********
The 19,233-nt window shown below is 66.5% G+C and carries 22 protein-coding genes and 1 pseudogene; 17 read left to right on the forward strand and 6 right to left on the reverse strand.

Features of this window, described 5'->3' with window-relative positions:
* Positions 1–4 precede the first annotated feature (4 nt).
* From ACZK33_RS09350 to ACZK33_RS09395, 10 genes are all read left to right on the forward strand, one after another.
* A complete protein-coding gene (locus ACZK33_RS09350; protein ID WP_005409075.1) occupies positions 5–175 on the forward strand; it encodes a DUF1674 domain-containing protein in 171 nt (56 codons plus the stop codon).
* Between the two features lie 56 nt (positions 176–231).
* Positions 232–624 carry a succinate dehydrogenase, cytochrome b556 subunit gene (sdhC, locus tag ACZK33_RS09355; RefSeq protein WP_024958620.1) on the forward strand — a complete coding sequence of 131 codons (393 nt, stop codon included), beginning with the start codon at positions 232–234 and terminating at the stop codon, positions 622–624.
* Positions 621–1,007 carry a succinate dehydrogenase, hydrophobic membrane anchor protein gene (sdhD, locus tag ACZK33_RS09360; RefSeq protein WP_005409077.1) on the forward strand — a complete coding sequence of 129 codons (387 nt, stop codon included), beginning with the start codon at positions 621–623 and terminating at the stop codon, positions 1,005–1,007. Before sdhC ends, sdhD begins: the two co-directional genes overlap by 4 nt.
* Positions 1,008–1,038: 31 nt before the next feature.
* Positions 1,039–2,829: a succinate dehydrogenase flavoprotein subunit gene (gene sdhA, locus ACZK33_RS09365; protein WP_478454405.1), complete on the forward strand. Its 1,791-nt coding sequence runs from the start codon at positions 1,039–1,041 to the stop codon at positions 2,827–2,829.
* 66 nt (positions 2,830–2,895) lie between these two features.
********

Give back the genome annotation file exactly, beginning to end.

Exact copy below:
The 19,233-nt window shown below is 66.5% G+C and carries 22 protein-coding genes and 1 pseudogene; 17 read left to right on the forward strand and 6 right to left on the reverse strand.

Features of this window, described 5'->3' with window-relative positions:
* Positions 1–4 precede the first annotated feature (4 nt).
* From ACZK33_RS09350 to ACZK33_RS09395, 10 genes are all read left to right on the forward strand, one after another.
* A complete protein-coding gene (locus ACZK33_RS09350; protein ID WP_005409075.1) occupies positions 5–175 on the forward strand; it encodes a DUF1674 domain-containing protein in 171 nt (56 codons plus the stop codon).
* Between the two features lie 56 nt (positions 176–231).
* Positions 232–624 carry a succinate dehydrogenase, cytochrome b556 subunit gene (sdhC, locus tag ACZK33_RS09355; RefSeq protein WP_024958620.1) on the forward strand — a complete coding sequence of 131 codons (393 nt, stop codon included), beginning with the start codon at positions 232–234 and terminating at the stop codon, positions 622–624.
* Positions 621–1,007 carry a succinate dehydrogenase, hydrophobic membrane anchor protein gene (sdhD, locus tag ACZK33_RS09360; RefSeq protein WP_005409077.1) on the forward strand — a complete coding sequence of 129 codons (387 nt, stop codon included), beginning with the start codon at positions 621–623 and terminating at the stop codon, positions 1,005–1,007. Before sdhC ends, sdhD begins: the two co-directional genes overlap by 4 nt.
* Positions 1,008–1,038: 31 nt before the next feature.
* Positions 1,039–2,829: a succinate dehydrogenase flavoprotein subunit gene (gene sdhA, locus ACZK33_RS09365; protein WP_478454405.1), complete on the forward strand. Its 1,791-nt coding sequence runs from the start codon at positions 1,039–1,041 to the stop codon at positions 2,827–2,829.
* 66 nt (positions 2,830–2,895) lie between these two features.